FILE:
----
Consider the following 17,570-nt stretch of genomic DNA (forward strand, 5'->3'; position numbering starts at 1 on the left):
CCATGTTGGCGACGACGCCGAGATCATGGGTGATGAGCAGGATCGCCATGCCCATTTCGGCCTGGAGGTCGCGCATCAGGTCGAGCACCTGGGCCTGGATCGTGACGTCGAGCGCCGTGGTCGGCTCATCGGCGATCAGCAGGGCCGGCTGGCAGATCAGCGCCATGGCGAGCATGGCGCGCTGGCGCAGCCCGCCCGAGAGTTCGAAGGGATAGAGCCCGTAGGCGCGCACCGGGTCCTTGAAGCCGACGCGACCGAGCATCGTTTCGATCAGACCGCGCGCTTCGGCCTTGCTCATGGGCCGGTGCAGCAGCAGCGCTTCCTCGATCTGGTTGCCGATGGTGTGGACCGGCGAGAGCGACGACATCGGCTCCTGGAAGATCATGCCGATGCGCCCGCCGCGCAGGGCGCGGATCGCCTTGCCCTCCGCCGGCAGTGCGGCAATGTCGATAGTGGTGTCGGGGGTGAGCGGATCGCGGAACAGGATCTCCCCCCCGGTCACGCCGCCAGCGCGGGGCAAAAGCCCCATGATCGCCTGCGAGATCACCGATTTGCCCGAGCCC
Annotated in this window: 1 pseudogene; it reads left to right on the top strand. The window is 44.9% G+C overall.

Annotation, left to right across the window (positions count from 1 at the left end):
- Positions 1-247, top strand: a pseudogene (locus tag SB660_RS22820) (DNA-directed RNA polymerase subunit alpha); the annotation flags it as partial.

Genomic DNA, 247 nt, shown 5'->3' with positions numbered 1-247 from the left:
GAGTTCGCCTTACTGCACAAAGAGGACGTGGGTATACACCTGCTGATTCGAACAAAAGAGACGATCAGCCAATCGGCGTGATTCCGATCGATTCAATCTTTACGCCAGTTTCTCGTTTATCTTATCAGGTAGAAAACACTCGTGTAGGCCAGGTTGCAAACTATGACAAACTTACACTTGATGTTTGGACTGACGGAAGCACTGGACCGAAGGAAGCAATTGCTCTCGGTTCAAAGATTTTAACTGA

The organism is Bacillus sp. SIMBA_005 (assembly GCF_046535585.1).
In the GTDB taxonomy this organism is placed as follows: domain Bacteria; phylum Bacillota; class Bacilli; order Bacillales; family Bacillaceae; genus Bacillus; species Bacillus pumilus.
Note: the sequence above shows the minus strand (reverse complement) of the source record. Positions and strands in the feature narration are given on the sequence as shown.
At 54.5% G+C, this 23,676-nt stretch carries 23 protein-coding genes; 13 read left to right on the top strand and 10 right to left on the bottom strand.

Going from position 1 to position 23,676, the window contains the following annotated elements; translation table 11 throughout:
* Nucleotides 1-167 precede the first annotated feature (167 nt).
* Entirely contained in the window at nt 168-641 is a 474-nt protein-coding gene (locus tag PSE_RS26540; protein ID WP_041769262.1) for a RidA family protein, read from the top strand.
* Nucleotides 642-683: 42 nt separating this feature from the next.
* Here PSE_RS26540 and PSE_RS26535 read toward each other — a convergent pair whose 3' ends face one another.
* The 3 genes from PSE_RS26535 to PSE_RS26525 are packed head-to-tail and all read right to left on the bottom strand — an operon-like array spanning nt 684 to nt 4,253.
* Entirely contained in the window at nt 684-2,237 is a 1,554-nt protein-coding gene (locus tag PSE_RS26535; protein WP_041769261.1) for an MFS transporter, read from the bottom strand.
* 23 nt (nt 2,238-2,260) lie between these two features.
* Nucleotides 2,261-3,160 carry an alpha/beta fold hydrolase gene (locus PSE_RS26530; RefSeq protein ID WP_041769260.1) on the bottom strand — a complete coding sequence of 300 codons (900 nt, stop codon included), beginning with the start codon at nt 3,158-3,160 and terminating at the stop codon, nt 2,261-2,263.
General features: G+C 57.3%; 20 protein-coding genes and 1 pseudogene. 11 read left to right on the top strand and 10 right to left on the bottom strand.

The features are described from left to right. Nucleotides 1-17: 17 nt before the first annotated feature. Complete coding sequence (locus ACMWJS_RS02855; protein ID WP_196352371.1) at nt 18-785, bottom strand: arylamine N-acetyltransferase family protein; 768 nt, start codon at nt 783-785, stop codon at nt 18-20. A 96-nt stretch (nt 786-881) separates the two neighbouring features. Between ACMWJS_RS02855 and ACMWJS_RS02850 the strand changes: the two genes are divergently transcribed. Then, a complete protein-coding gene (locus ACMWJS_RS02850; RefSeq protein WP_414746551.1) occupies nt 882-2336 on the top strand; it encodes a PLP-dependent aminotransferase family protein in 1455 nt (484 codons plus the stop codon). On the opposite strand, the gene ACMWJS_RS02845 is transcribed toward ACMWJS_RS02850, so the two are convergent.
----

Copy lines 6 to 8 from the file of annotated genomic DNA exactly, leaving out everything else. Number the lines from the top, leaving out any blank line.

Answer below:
Genomic DNA, 247 nt, shown 5'->3' with positions numbered 1-247 from the left:
GAGTTCGCCTTACTGCACAAAGAGGACGTGGGTATACACCTGCTGATTCGAACAAAAGAGACGATCAGCCAATCGGCGTGATTCCGATCGATTCAATCTTTACGCCAGTTTCTCGTTTATCTTATCAGGTAGAAAACACTCGTGTAGGCCAGGTTGCAAACTATGACAAACTTACACTTGATGTTTGGACTGACGGAAGCACTGGACCGAAGGAAGCAATTGCTCTCGGTTCAAAGATTTTAACTGA

The organism is Bacillus sp. SIMBA_005 (assembly GCF_046535585.1).